A Sunday morning TV program today highlighted the continuing lack of spending and preparation for national disasters, on this 5th anniversary of Katrina. One study shows that disaster preparation costs 1/15th as much as disaster response, and that politicians who opt for spending on disaster readiness get no incremental votes, while those who spend on disaster response get a bump in voter support.
Yes, preparedness is boring, hard work, while disaster response is adrenaline-boosting, visceral, and I suppose, instantly gratifying.
If we realized how little preparedness there is in place for nuclear disaster, civilian accident or attack, we would be paranoid. Natural disaster planning, training and resource pre-placement is tokenism and minimal is most cases. I was a contingency planner in the Army years ago, and can attest to how marginally prepared we were then. Most of the planning was on paper, emergency supplies were out of date or missing, training was almost non-existent, staffing was embarrassingly minimal. As a young lieutenant, when I called these short-falls to the attention of superiors, they seemed shamed by having the subject raised, and only then allocated some new training and resources, and probably only for a short time.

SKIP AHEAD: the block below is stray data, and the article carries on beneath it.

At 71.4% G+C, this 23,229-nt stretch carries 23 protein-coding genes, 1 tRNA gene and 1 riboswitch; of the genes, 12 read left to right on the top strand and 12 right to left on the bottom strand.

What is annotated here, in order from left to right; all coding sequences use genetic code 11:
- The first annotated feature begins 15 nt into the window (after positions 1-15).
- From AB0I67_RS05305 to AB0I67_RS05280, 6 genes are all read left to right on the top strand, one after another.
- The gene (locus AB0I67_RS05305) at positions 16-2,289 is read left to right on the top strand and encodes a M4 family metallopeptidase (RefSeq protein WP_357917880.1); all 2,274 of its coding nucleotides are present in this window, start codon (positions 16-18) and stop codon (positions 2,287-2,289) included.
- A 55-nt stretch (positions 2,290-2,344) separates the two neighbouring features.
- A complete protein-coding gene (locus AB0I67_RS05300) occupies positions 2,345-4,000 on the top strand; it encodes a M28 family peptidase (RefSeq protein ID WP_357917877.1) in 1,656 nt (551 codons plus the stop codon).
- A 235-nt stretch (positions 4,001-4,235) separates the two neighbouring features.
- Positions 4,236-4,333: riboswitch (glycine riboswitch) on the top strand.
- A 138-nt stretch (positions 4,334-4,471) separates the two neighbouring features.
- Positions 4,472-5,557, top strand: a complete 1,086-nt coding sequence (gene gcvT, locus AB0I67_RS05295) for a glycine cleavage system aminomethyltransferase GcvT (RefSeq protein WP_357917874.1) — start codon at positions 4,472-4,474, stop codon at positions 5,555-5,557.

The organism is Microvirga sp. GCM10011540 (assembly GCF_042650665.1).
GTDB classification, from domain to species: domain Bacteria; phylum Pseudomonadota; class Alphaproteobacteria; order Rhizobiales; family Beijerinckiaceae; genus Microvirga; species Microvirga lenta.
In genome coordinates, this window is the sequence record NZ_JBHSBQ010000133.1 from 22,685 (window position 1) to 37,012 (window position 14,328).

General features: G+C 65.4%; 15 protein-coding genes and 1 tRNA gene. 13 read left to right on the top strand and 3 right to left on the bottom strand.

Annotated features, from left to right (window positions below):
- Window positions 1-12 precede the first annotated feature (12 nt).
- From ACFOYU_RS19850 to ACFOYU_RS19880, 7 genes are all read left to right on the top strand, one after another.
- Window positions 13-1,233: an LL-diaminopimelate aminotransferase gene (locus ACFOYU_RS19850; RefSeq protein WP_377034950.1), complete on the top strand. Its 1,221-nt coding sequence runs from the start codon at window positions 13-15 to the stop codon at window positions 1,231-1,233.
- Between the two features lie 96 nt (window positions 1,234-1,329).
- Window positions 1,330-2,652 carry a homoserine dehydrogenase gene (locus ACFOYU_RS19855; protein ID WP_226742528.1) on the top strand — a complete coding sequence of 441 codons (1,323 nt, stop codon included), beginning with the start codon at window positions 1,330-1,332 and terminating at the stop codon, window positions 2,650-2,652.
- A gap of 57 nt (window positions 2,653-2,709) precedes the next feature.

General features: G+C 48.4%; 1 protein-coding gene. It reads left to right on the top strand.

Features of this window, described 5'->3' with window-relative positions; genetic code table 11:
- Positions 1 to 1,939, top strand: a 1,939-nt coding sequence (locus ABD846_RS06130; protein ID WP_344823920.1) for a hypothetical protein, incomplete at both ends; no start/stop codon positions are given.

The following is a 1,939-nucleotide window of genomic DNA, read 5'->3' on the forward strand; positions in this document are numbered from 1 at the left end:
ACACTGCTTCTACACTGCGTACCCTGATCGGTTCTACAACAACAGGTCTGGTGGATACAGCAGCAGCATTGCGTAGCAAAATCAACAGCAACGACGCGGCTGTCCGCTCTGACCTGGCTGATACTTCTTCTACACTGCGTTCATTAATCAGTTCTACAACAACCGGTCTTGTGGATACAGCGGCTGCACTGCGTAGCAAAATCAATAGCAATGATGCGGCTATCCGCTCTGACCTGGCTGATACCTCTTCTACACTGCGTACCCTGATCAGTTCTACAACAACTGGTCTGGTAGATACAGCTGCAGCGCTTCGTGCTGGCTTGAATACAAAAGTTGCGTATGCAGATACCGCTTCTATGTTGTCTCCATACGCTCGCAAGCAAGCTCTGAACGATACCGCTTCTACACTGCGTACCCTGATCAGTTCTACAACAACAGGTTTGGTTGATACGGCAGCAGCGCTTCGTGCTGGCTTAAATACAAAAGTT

Then there was the oil leak in the Gulf, demonstrating how an industry spent billions on technological development for deep-water oil drilling and again almost nothing on managing the potential for negative consequences of their exploitation of natural resources for private profit.
I suppose this tendency to bury our heads in the sand is related to the same psychology that results in lack of personal savings in our society, the greed of those who don’t look back at the consequences of their self-enrichment, and perhaps a decline in the very fiber of civilization that holds humanity together. What to do about it? How to turn these high risk trends around?
Take more personal responsibility for protecting our natural environment, protecting our built environment, supporting the social systems that are working or can be made to work to maintain social vitality. Reform government, beginning with term limits to encourage citizen politicians. Put a couple bucks in the bank for a rainy day, and keep some survival supplies in your home and car, and help your community prepare for the unthinkable, too.
Thinking about the unthinkable consequences of life on earth is the best way to preserve the quality of that life!